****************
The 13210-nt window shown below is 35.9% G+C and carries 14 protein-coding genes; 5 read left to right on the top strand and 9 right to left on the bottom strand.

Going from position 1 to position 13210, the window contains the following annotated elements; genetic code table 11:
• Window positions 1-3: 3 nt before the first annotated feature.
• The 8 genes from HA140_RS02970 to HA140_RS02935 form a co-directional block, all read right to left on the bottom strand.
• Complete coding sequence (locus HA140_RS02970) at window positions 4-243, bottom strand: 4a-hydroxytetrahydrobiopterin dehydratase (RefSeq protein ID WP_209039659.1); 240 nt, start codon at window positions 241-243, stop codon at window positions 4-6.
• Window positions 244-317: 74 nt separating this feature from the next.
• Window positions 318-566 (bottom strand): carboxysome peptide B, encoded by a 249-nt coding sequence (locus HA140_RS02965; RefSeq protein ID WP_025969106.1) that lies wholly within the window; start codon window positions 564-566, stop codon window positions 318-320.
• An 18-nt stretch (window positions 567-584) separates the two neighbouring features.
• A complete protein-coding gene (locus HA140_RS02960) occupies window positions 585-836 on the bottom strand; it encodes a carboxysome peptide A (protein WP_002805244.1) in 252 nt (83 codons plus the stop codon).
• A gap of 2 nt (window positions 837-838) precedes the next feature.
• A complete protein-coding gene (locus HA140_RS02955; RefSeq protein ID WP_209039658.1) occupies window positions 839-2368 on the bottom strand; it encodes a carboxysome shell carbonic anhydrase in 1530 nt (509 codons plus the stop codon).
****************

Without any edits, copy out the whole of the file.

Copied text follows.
The 13210-nt window shown below is 35.9% G+C and carries 14 protein-coding genes; 5 read left to right on the top strand and 9 right to left on the bottom strand.

Going from position 1 to position 13210, the window contains the following annotated elements; genetic code table 11:
• Window positions 1-3: 3 nt before the first annotated feature.
• The 8 genes from HA140_RS02970 to HA140_RS02935 form a co-directional block, all read right to left on the bottom strand.
• Complete coding sequence (locus HA140_RS02970) at window positions 4-243, bottom strand: 4a-hydroxytetrahydrobiopterin dehydratase (RefSeq protein ID WP_209039659.1); 240 nt, start codon at window positions 241-243, stop codon at window positions 4-6.
• Window positions 244-317: 74 nt separating this feature from the next.
• Window positions 318-566 (bottom strand): carboxysome peptide B, encoded by a 249-nt coding sequence (locus HA140_RS02965; RefSeq protein ID WP_025969106.1) that lies wholly within the window; start codon window positions 564-566, stop codon window positions 318-320.
• An 18-nt stretch (window positions 567-584) separates the two neighbouring features.
• A complete protein-coding gene (locus HA140_RS02960) occupies window positions 585-836 on the bottom strand; it encodes a carboxysome peptide A (protein WP_002805244.1) in 252 nt (83 codons plus the stop codon).
• A gap of 2 nt (window positions 837-838) precedes the next feature.
• A complete protein-coding gene (locus HA140_RS02955; RefSeq protein ID WP_209039658.1) occupies window positions 839-2368 on the bottom strand; it encodes a carboxysome shell carbonic anhydrase in 1530 nt (509 codons plus the stop codon).